For two weeks every July, elite diplomats, oil executives, U.S. presidential hopefuls, Ivy League Presidents, media CEOs, and other members of the .01% carouse together at a secluded Redwood camp out called the Bohemian Grove in Monte Rio, CA.
The Bohemian Club of San Francisco hosts the powerful soiree, where the rich and powerful network, give talks, discuss policy and drink heavily. Regrettably, like other closed door gatherings of the global elite, the public is largely ignorant of this annual meeting.
Aside from the heavy partying, probably the most peculiar thing that happens at the Grove is the ‘Cremation of Care’ ceremony, where 50 men in monk robes ritualistically sacrifice a life size coffin effigy to a giant 40 foot owl called ‘Molock.’
Media Roots and RT’s Abby Martin went to find out if people in DC know about the Bohemian Grove:
The Occupy Wall Street movement and those who protest the Bohemian Grove share some stark commonalities. Both are justifiably concerned that an elite group of men make political and economic decisions behind closed doors, without due transparency. Both are justifiably concerned that police in riot gear – who themselves belong to the 99% – go against their own socioeconomic interests when guarding the power structure of the elite. Finally, both OWS and Bohemian Grove protestors are outraged that money purchases political power, and those without wealth consequently have no voice in the U.S. political process. To counteract the ‘Cremation of Care’ ritual, protesters held a ‘Creation of Care’ ceremony to show how they want the Grove’s policy makers to care about the impact made by their policies, not burn them away. Abby’s interviews with women and men from Occupy the Bohemian Grove protest shed light on these common concerns:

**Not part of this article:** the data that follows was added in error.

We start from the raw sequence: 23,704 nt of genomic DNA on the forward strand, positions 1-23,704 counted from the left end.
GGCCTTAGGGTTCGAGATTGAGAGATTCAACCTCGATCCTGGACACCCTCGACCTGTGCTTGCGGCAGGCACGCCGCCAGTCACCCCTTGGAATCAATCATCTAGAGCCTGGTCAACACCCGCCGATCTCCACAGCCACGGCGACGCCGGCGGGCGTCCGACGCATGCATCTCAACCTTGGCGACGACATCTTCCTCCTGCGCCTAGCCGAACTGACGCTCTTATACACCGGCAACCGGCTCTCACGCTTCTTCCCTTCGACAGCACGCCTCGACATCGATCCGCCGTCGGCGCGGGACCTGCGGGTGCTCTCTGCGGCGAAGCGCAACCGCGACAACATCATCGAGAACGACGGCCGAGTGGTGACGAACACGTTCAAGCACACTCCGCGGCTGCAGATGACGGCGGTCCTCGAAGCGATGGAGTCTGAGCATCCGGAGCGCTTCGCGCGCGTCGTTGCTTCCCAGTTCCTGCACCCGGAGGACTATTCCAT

The Bohemian Grove highlights a glaring problem within the U.S. political system: elites meet in secret and deliberate policy behind closed doors, with no transparency, away from the electorate. As the Occupy Wall Street and Occupy Bohemian Grove movements acknowledge, our own ignorance and idleness allows these activities to continue unabated. Only through an engaged and informed citizenry can we create an equitable future together where our political representatives works to serve the interests of the community, not themselves. Even though this year’s Bohemian Grove meeting is already half over, the questions it raises persist: